Travis isn’t going to hit 30 homers. He’s not going to sustain a 24.1% HR/FB ratio all season. His pop, however, is not a mirage, and he’s now manning a key spot in a potent lineup. Everyone was surprised by his power in April, but no one will be if he ends up on a large percentage of fantasy championship teams in September.
Hitters of the Week
Josh Reddick, Athletics: .478 BA (11-for-23), 3 HR, 8 R, 12 RBI, .538 OBP
Reddick went barreling into last week, having picked up five hits in his previous 10 at-bats. That was merely a prelude to the monster week he threw on the Angels and Rangers. Reddick is now on a 10-game hitting streak, and he had multiple hits in four of his six games last week. Reddick was particularly on fire against the Rangers, going 6-for-12 with two homers and eight RBI in the weekend set, in which the A’s won two of three games. We’ve seen gaudy power numbers from Reddick before, most recently in 2012 when he circled the bases 32 times. What’s most encouraging about his 2015 season to this point is his 6.5% strikeout rate. Reddick hasn’t necessarily been a huge strikeout guy in his during his tenure in the majors, but his career strikeout rate is almost exactly three times as high as what it is this season. If he can continue making contact at this rate, as well as keep his line-drive rate at or above 25%, he could approach, or even surpass, his 2012 season.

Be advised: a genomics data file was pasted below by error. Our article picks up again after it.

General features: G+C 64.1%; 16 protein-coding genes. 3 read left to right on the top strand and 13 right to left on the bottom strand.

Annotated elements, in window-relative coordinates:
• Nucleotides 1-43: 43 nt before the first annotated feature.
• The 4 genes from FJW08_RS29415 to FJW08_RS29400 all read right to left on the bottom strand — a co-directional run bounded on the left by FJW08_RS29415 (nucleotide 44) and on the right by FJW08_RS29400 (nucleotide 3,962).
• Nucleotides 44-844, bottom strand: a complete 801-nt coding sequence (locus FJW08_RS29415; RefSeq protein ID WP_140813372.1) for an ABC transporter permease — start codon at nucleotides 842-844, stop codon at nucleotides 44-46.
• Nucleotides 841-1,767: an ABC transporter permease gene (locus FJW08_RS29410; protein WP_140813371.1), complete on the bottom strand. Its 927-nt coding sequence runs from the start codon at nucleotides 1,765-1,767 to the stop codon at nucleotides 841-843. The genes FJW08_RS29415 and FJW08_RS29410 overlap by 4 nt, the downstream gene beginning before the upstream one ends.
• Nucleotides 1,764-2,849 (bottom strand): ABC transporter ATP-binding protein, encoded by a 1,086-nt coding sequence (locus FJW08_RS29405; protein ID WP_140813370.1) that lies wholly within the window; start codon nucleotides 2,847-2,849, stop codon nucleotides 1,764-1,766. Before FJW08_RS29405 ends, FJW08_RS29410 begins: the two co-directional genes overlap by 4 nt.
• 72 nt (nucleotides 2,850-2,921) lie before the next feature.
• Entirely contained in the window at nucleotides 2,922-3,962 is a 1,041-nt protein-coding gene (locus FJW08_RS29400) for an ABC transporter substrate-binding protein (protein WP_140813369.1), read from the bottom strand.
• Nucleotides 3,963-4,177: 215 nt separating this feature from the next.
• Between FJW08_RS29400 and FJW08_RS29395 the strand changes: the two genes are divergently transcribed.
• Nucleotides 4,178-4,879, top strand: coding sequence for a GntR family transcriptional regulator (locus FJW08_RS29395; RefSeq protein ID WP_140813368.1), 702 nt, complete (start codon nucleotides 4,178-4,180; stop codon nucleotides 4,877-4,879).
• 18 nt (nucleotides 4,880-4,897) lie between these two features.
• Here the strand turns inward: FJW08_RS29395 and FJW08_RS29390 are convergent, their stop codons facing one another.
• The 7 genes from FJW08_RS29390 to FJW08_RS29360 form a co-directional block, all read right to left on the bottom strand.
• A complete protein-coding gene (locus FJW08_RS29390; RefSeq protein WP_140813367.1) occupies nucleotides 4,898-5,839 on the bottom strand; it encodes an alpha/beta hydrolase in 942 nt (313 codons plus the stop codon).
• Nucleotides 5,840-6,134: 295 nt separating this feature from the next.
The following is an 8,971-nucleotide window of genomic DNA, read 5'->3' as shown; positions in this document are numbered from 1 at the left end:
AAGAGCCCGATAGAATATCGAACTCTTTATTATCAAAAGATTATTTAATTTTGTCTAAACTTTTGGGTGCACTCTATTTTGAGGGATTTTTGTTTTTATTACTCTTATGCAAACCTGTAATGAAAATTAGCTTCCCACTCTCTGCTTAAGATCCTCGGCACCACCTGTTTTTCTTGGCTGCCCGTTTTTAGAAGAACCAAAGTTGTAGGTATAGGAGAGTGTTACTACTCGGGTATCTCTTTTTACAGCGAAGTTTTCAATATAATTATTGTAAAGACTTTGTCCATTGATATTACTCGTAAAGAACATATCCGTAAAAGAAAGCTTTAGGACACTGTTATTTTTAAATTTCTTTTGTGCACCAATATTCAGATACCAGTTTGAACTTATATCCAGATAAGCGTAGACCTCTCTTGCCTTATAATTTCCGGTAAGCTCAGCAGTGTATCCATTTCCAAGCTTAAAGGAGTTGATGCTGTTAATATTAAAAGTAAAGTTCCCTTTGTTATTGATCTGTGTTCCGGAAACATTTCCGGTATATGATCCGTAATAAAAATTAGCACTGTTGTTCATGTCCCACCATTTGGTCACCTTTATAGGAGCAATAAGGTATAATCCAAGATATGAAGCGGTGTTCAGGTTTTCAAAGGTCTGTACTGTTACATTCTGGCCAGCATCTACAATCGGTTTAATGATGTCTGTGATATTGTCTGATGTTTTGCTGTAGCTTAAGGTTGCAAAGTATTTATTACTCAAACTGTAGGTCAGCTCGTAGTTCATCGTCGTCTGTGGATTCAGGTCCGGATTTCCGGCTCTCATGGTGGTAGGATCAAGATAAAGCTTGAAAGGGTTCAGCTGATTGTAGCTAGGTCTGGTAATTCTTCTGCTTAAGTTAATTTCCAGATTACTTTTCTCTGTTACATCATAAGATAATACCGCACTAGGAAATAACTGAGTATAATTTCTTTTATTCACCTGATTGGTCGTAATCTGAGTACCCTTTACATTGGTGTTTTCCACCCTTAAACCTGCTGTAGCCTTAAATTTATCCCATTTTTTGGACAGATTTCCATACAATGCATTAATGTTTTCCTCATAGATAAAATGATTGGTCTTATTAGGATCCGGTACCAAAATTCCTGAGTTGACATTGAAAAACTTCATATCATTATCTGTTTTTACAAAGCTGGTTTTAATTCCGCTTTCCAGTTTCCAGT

Evan Gattis, Astros: .318 BA (7-for-22), 5 HR, 7 R, 12 RBI, .312 OBP
Typically, a player isn’t going to be anywhere near one of the best hitters of the week with just seven hits to his name. When five of those hits leave the yard, however, there’s room for an exception. As such, Gattis became the first player to be a Hitter of the Week after previously being a Hitter of the Weak in 2015. With the Astros starting the week in San Diego, Gattis actually sat for two of the first three games of the week, getting pinch-hit appearances in both of them. He homered in his only start in San Diego, presaging what was to come when the Astros returned to AL play. In the four-game weekend series with the Mariners, Gattis went 5-for-17 with four homers and 10 RBI, helping lead the Astros to a sweep. He homered twice in the series finale, including the ultimate game-winner in a tie game in the eighth inning. Gattis is regularly a boom-or-bust player, and he has shown off both ends of that spectrum this season.
Paul Goldschmidt, Diamondbacks: .556 BA (15-for-27), 1 HR 5 R, 6 RBI, 2 SB, .571 OBP
With apologies to Jose Altuve and George Springer, who joined Gattis in the Houston hit parade last week, Goldschmidt earned the final spot in our Hitters of the Week. He got at least one hit in all six of Arizona’s games last week, and had three hits in an astounding four games. After another huge week, Goldschmidt is now slashing .356/.448/.622 with six homers this season. We’re one month into the season, and it’s very realistic that he ends the year with the lionized .300/.400/.500 slash line, 30 homers, 15 steals, 80 runs and 90 RBI. There’s nothing he can’t do on a baseball field, both for real-life and fantasy purposes.